It has taken contaminated water making more than 5000 people sick in Havelock North, for a Government inquiry to reveal 20% of New Zealand’s drinking water doesn’t meet safety standards.
The admission comes in a 286-page report that makes up the second part of the Government inquiry into Havelock North’s 2016 campylobacter outbreak.
The inquiry has found “widespread systemic failure” among water suppliers – which are usually local councils – when it comes to meeting safety standards.
“The industry has demonstrated that it is not capable of itself improving when the standards are not met,” the report says.
“Neither has the Ministry of Health, the government body charged with administering the provisions of the Health Act governing drinking water, shown an ability to call the industry to account.
“There is currently no adequate or effective enforcement of the statutory obligations on water suppliers. The DWAs [drinking water assessors, who are employed by local public health units] are under-resourced and have not been able to discharge their statutory responsibilities…
“The Inquiry has found that the drinking water industry has over at least a five year period experienced problems on multiple levels. These include source protection, drinking water suppliers, difficulties attracting qualified and experienced staff, the Ministry of Health drinking water team, lack of leadership, and the regulatory environment.
“All of these problems have combined to produce a lack of public awareness of the changes over recent years to the risks resulting from unsafe water.”
The inquiry has shied away from naming which local authorities are the worst offenders, but says those receiving water through uncapped bores, where rain water and run-off can get in, are most at risk.
Nonetheless it says at least 721,000 New Zealanders are receiving drinking water from reticulated supplies (serving populations of 101 or more people) that is not demonstrably safe.
“This figure is likely to be a significant underestimate. It does not account for the large visitor numbers in some of the small, non-compliant, townships.
“Nor does it account for people receiving water from supplies that supply less than 101 people, self-suppliers and temporary suppliers… some 625,000 New Zealanders obtain their drinking water from such supplies.”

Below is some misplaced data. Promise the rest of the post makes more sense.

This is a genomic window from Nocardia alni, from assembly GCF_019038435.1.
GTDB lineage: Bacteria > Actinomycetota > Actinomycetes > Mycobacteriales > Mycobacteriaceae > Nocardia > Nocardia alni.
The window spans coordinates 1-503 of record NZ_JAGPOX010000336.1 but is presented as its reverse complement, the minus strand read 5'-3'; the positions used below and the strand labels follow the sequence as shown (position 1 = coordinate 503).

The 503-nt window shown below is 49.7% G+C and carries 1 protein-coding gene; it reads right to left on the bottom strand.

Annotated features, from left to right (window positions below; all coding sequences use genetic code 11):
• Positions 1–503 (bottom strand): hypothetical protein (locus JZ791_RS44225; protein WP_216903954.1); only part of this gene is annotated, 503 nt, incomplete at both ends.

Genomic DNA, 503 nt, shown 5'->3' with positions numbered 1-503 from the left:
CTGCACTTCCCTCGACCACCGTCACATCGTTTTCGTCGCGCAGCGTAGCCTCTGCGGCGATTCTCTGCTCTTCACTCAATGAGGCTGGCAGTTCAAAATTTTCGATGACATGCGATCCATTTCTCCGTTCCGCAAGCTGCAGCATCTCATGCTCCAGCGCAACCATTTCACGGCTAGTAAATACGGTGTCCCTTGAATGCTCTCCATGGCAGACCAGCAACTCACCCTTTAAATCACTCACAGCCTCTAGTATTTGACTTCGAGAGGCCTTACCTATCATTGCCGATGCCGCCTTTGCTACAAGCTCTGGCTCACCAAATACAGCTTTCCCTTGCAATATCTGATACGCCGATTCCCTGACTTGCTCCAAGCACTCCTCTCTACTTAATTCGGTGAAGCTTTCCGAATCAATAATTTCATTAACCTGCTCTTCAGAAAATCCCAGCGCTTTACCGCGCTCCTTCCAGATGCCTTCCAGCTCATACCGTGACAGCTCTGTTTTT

Introduction of drinking water regulator among recommendations
The inquiry makes 51 recommendations – 19 of which it categorises as “urgent”.
Some of the recommendations include:
– Making it mandatory for all water supplies to be treated.
– Establishing a new independent drinking water regulator, responsible for overseeing all aspects of the system, monitoring, compliance and enforcement.
– Changing the classification system for bores to avoid the misconception that bore water drawn from a “secure” aquifer is always safe to drink.
– Prohibiting new below-ground bore heads, as they introduce unnecessary risk.
– Moving to larger, aggregated water suppliers to improve compliance, competence and accountability.
– Making immediate operational changes at the Ministry of Health.
– Making a number of changes to strengthen legislation and regulation, and to more strongly enforce standards.
– Amending the Resource Management Act to recognise the importance of protecting and managing the sources of drinking water.
– Establishing a licensing and qualifications system for drinking water suppliers and operators.
– Improving resourcing and training for drinking water assessors.
– Requiring water suppliers to have an emergency response plan that includes a pre-prepared boil notice.
– Making joint working groups mandatory and enabling better information sharing between authorities.
The Government says it’s considering all the recommendations.
Government putting pressure on local authorities
In the meantime, it has written to mayors and district health boards, asking them to check the water they’re supplying residents meets current standards.
Attorney General David Parker says: “There is nothing in law preventing councils immediately moving to improve the treatment of water.
“Alongside this, Minister of Health Dr David Clark will brief Cabinet before Christmas on the next steps – short and long term.
“This is a priority for us as a Government.
“My message to New Zealanders is that we are taking this seriously, and we will be responding quickly to address the issues raised.”
Health Minister David Clark says: “The inquiry indicates that while drinking water standards instituted in 2007 represented international best practice at the time, since then New Zealand’s standards have not kept up with the world. This is a failure of the previous Government, and one we will take control of and address.”